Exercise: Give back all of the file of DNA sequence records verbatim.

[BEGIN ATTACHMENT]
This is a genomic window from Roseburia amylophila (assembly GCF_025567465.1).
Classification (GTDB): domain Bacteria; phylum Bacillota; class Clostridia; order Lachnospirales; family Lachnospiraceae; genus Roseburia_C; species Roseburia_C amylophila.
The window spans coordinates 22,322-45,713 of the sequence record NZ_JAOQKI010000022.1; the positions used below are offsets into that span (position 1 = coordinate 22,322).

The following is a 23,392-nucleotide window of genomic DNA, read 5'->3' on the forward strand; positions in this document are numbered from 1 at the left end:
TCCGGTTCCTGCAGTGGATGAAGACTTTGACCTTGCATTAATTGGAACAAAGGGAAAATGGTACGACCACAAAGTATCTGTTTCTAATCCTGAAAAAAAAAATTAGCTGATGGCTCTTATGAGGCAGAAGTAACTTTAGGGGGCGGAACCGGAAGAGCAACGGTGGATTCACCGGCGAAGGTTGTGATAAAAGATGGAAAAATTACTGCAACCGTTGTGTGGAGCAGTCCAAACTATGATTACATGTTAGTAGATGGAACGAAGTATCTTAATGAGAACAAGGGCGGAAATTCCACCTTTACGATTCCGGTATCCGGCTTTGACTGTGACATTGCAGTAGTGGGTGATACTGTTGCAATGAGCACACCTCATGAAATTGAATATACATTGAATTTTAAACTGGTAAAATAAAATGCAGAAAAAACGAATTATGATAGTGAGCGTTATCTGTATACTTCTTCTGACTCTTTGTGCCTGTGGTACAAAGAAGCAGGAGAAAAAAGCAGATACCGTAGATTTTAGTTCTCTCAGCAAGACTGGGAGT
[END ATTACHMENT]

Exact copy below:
This is a genomic window from Roseburia amylophila (assembly GCF_025567465.1).
Classification (GTDB): domain Bacteria; phylum Bacillota; class Clostridia; order Lachnospirales; family Lachnospiraceae; genus Roseburia_C; species Roseburia_C amylophila.
The window spans coordinates 22,322-45,713 of the sequence record NZ_JAOQKI010000022.1; the positions used below are offsets into that span (position 1 = coordinate 22,322).

The following is a 23,392-nucleotide window of genomic DNA, read 5'->3' on the forward strand; positions in this document are numbered from 1 at the left end:
TCCGGTTCCTGCAGTGGATGAAGACTTTGACCTTGCATTAATTGGAACAAAGGGAAAATGGTACGACCACAAAGTATCTGTTTCTAATCCTGAAAAAAAAAATTAGCTGATGGCTCTTATGAGGCAGAAGTAACTTTAGGGGGCGGAACCGGAAGAGCAACGGTGGATTCACCGGCGAAGGTTGTGATAAAAGATGGAAAAATTACTGCAACCGTTGTGTGGAGCAGTCCAAACTATGATTACATGTTAGTAGATGGAACGAAGTATCTTAATGAGAACAAGGGCGGAAATTCCACCTTTACGATTCCGGTATCCGGCTTTGACTGTGACATTGCAGTAGTGGGTGATACTGTTGCAATGAGCACACCTCATGAAATTGAATATACATTGAATTTTAAACTGGTAAAATAAAATGCAGAAAAAACGAATTATGATAGTGAGCGTTATCTGTATACTTCTTCTGACTCTTTGTGCCTGTGGTACAAAGAAGCAGGAGAAAAAAGCAGATACCGTAGATTTTAGTTCTCTCAGCAAGACTGGGAGT